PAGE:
The Jersey City Redevelopment Agency announced earlier this month that the first phase of the stabilization of the 102-year-old Hudson and Manhattan Powerhouse, located on Washington Street in downtown Jersey City, is complete.
The historic three-story brick structure is considered the centerpiece for the long-discussed Powerhouse Arts District. The stabilization is a multi-year project designed to deal with years of neglect and deterioration.
Included in the Phase I work is the enclosure of the monumental window openings that have been sealed with brightly colored boards using colors from the Redevelopment Agency’s logo. The next phase of the stabilization will be a new roof and drainage system, with work bid out this fall to start by early next year.
Robert Antonicello, Executive Director of the Redevelopment Agency, which is leading the stabilization effort, says he’s impressed with the completion of the first phase of the project. The city of Jersey City and the Redevelopment Agency, with a contribution from the Port Authority of New York and New Jersey will cover the cost of the $3.4 million project. The Powerhouse building and land is jointly owned by the Port Authority the city.
The stabilization started in earnest in June of last year.
The stabilization started in earnest in June of last year when Mayor Jerramiah Healy, Antonicello, officials from the Port Authority, and other city officials were on hand for the kick-off of the stabilization of the historic Hudson and Manhattan Powerhouse, the first step towards reinventing the building as a commercial and entertainment complex. The actual work started in December.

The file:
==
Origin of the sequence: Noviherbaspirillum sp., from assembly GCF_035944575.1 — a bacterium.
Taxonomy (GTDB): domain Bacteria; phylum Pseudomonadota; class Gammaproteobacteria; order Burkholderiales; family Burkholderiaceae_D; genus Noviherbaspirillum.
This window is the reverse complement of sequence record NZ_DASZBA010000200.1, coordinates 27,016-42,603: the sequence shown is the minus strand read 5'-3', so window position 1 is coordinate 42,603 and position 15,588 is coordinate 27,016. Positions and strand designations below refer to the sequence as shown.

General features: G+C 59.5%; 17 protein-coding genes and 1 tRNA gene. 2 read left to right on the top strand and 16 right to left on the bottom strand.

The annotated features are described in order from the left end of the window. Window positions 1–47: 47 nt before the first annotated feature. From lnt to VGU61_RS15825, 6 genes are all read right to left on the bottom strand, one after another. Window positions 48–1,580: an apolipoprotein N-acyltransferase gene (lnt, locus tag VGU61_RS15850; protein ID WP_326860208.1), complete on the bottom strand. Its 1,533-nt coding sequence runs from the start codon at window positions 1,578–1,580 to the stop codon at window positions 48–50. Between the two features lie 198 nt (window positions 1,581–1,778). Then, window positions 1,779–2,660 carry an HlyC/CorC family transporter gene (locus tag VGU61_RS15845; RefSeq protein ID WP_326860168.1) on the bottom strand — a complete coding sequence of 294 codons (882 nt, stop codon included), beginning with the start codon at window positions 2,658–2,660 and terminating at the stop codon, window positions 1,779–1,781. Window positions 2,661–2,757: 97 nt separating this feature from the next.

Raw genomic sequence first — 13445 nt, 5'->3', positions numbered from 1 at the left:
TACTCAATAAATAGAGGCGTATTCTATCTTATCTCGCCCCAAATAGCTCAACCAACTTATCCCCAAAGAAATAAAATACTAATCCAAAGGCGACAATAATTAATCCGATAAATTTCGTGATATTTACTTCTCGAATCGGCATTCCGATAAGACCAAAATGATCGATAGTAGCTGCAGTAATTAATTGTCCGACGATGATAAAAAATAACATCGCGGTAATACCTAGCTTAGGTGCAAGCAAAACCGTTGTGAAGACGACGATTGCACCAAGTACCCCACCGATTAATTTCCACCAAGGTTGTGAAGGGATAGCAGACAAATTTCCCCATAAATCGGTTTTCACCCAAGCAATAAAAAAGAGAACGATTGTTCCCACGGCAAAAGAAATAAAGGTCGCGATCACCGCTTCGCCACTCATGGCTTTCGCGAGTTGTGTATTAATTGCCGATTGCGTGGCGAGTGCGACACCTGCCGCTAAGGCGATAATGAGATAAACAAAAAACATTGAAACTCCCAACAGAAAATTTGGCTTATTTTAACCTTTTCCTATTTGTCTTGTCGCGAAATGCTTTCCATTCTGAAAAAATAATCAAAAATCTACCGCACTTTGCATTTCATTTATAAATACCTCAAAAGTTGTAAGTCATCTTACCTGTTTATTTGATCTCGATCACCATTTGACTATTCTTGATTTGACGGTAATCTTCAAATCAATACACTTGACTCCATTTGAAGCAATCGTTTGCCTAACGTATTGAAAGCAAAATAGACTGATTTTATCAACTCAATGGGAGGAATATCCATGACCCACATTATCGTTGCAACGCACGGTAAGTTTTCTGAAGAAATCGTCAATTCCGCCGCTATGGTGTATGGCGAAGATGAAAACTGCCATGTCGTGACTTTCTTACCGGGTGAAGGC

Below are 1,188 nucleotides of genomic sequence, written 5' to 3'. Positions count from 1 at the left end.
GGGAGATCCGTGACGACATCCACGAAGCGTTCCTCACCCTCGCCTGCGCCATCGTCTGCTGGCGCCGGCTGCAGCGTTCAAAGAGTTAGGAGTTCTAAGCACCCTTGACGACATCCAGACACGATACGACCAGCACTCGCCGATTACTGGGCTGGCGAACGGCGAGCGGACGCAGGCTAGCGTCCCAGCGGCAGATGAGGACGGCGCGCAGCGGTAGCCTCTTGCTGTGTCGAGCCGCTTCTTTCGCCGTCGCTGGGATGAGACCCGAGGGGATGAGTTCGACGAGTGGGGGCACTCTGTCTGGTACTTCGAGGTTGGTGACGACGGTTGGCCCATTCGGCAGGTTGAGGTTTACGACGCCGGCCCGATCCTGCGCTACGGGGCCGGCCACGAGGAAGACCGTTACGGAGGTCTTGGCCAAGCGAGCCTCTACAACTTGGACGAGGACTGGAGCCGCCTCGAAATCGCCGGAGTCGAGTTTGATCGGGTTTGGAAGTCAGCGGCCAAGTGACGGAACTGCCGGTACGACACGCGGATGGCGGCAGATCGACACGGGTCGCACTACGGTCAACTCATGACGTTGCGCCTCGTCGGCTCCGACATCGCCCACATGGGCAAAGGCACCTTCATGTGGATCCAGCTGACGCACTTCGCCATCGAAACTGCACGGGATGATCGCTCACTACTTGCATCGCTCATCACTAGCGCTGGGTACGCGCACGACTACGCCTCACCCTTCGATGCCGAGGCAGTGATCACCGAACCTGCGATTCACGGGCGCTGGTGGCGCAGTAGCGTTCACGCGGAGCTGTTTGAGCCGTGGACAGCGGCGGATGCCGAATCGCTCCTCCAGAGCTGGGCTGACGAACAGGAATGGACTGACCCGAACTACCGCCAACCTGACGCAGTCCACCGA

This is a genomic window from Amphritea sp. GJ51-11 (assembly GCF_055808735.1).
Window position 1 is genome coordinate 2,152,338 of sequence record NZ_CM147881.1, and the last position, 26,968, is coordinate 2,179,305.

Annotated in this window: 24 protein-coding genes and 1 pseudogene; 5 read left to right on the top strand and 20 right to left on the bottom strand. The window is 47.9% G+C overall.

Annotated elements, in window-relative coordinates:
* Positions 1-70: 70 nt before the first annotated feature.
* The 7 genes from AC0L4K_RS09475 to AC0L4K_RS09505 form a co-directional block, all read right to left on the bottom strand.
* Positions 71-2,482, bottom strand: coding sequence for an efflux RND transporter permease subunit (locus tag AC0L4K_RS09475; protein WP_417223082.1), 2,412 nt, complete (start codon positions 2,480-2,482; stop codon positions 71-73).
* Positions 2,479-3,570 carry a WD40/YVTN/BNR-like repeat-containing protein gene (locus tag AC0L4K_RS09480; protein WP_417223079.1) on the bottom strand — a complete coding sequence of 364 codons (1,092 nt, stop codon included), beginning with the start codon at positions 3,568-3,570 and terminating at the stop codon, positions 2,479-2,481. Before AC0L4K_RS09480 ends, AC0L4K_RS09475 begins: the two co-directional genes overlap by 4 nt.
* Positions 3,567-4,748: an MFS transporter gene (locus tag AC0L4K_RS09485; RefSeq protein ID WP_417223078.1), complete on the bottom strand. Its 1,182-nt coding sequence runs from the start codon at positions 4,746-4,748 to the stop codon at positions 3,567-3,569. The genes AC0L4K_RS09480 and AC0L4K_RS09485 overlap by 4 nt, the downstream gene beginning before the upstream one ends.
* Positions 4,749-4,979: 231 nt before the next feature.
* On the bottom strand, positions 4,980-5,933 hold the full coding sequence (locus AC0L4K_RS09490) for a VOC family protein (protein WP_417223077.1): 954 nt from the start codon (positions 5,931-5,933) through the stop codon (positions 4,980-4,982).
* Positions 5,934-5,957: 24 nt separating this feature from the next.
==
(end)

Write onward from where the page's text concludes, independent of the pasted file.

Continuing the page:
When stabilization is complete, the Powerhouse will become an 180,000 square-foot space across five floors, filled with galleries, restaurants, and offices. The Cordish Companies, a Baltimore-based retail and entertainment developer, is the designated developer for renovating the site.
The work undertaken
In December, the windows on the ground floor were boarded up to prevent further deterioration of the building’s interior. Later, the remaining windows were enclosed.
The stabilization plans call for relocating the electrical transformers located in the Powerhouse that power the PATH subway system.
Phase II and Phase III of the stabilization project, already bid out to the New York City-based architectural firm Beyer Blinder Belle, calls for the installation of a temporary roof, structural work, and masonry repairs. Also, the Jersey City-based engineering firm Dresdner Robin has been contracted to remove 340 tons of polluted soil and 50 tons of non-toxic soil.
Not so powerful district
The Powerhouse was once the power station for the Hudson and Manhattan Railroad, which opened for business in 1908 and closed in 1929.
The Powerhouse was placed on the National Register of Historic Places in 2001, the result of Jersey City Landmarks Conservancy, after a two year effort to save the Powerhouse from being demolished by the city during former Mayor Bret Schundler’s term.
In November 2004, the City Council voted to designate the Powerhouse Arts District, an 11-block area named after the power station that stretches east to west from Marin Boulevard to Washington Boulevard, and north to south from Second Street to Bay Street, for redevelopment by the city, and slated to include 10 percent affordable housing, particularly for artists.
But the district exists only on paper. Developers have sued to compel Jersey City to place their projects in special sub-districts to protect them from the Powerhouse Arts District’s stipulations.
Those developers include Lloyd Goldman, owner of the 110 and 111 First Street properties, with plans for residential towers on both, and Toll Brothers who wants to build the three-tower (30, 35, and 40-story), 925-unit Provost Square project a few blocks away from the First Street projects.
The Powerhouse when completely restored is expected to restore some of the luster lost to the area by these zoning compromises with the original plan.
Ricardo Kaulessar can be reached at firstname.lastname@example.org.